The day before their departure, the young men were treated to lunch and dinner, and honored with a farewell parade that started at the Federal building (now the Santa Barbara Art Museum). “This promises to be one of the most remarkable spectacles ever witnessed in this city,” predicted the local paper. The parade would consist of the Constabulary [home guard], the Red Cross, a band from the Mission, and the entire high school body. The high school choir sang “La Marseillaise,” “America,” “The Battle Hymn of the Republic,” and “Keep the Home Fires Burning.” The newspaper printed the lyrics so that everyone could join in.
The whole city was involved. The “Flying A” studio was closed in the morning of the boys’ departure “so as to give its employees an opportunity to take part in the farewell for the Liberty Army boys.” One actor and three other men from the studio were leaving.
George Ahern, a “Flying A” actor (seen here with Mary Miles Minter), was part of the group of 170 men who left Santa Barbara in September 1917. Image: A Pictorial History of The Silent Screen, by Daniel C. Blum, 1953.
This was just the first group of young men to leave Santa Barbara this year. There would be more leaving, and in their wake, they left the beginnings of a labor shortage. “Labor is scarce in Santa Barbara, and is each day becoming harder to secure. … The lack of labor has struck the lumber companies. Enough men to move lumber from the wharf rapidly cannot be secured, and as a result, a big cargo of lumber has been rough piled on the wharf several days.”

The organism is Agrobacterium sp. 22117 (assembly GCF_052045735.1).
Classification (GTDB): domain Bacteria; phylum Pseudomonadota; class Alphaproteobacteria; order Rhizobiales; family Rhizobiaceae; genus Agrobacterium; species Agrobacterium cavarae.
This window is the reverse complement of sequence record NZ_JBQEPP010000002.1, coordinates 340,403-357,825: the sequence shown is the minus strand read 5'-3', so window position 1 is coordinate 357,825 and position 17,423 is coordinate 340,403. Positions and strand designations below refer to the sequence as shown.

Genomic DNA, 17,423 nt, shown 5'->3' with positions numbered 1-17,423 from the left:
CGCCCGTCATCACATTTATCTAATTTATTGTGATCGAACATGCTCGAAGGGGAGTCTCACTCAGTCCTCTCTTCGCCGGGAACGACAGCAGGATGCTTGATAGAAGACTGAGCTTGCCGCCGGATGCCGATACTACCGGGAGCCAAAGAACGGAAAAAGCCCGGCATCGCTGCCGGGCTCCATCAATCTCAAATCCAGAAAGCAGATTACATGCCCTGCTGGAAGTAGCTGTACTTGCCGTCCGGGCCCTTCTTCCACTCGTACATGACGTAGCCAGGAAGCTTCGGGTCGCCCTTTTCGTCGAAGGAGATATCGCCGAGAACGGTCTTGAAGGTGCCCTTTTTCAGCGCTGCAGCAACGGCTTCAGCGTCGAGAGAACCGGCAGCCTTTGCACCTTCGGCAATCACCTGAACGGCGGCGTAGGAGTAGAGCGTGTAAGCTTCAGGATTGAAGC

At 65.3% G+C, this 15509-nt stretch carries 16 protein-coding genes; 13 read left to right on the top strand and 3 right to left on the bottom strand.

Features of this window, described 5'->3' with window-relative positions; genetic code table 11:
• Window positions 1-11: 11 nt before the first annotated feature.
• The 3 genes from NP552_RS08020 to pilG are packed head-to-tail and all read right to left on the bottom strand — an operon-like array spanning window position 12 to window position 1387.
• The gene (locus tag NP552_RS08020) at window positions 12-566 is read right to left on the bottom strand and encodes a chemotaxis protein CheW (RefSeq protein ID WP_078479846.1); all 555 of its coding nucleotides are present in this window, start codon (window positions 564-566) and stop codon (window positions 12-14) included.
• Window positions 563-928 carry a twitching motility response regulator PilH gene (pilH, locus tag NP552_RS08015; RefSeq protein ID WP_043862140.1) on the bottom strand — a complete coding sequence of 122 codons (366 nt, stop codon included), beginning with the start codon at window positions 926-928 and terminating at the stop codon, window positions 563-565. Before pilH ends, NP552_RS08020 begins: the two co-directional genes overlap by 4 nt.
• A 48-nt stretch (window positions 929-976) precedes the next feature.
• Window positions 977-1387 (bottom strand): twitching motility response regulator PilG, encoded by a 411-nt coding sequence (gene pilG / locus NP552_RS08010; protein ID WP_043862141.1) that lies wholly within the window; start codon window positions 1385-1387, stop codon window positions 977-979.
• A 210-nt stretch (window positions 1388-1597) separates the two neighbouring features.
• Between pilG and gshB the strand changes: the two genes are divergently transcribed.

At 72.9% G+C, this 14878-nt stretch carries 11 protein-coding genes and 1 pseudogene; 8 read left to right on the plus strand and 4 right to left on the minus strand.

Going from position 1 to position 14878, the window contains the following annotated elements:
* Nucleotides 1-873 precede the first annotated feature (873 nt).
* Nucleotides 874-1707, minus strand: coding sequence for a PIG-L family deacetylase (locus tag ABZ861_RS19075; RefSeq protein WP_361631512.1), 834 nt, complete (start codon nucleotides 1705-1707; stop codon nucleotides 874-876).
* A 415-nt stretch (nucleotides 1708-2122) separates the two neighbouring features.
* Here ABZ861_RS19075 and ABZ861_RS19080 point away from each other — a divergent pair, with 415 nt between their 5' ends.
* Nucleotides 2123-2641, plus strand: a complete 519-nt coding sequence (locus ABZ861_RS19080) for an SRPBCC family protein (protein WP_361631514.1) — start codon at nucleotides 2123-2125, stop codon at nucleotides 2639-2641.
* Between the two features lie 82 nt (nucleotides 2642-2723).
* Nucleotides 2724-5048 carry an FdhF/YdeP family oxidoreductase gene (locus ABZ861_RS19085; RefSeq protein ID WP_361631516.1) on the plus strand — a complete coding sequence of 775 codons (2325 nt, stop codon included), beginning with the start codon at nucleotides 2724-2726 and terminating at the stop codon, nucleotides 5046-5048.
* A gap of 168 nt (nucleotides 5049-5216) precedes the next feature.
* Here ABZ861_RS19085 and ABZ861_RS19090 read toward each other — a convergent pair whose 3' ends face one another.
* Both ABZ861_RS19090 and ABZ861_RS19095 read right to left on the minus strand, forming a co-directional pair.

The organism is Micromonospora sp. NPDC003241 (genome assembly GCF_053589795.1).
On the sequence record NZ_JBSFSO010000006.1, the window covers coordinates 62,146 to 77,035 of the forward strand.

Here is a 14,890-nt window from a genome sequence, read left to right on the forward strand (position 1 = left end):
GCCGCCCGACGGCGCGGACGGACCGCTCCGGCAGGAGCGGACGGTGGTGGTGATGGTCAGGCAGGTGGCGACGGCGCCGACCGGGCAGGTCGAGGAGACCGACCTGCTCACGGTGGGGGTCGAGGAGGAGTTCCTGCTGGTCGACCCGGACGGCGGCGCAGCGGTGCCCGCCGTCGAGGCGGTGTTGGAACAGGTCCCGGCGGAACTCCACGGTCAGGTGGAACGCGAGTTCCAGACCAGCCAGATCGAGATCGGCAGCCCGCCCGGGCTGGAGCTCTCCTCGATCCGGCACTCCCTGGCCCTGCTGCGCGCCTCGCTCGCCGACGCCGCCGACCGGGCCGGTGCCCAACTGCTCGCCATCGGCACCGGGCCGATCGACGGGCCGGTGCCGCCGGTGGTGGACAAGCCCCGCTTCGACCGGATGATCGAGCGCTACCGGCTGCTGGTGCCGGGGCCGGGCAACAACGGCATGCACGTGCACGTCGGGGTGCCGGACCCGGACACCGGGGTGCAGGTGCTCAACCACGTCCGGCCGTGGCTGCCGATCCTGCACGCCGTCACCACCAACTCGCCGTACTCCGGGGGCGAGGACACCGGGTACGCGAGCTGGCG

And over at the Potter Hotel, the management was considering hiring girls to replace the bell hops who left for the war. “As a result of the widespread shortage of bell boys, the Potter and other leading hotels of the country may employ girls in this capacity in the near future.”
At the Movies This Month
Teddy, the Mack Sennett movie dog, was so popular that “Teddy” soon became one of the most popular names for dogs. Image: New Movie Magazine, July 1930
On September 1, movie goers in Santa Barbara could go to the Mission Theatre at 618 State Street to watch “Teddy at the Throttle,” an early Gloria Swanson movie. The film is a fast-paced Mack Sennett comedy, and the hero of the movie -- Teddy -- is a dog. You can watch it here.
Watch for my columns on Edhat on the first Saturday of each month.
The Last Laugh - September 1917
Rembrandt’s father: I'm worried about that son of ours, wife. He wastes so much time messing about with that dirty paint. I fear he'll never amount to anything. Image: Life magazine, September 20, 1917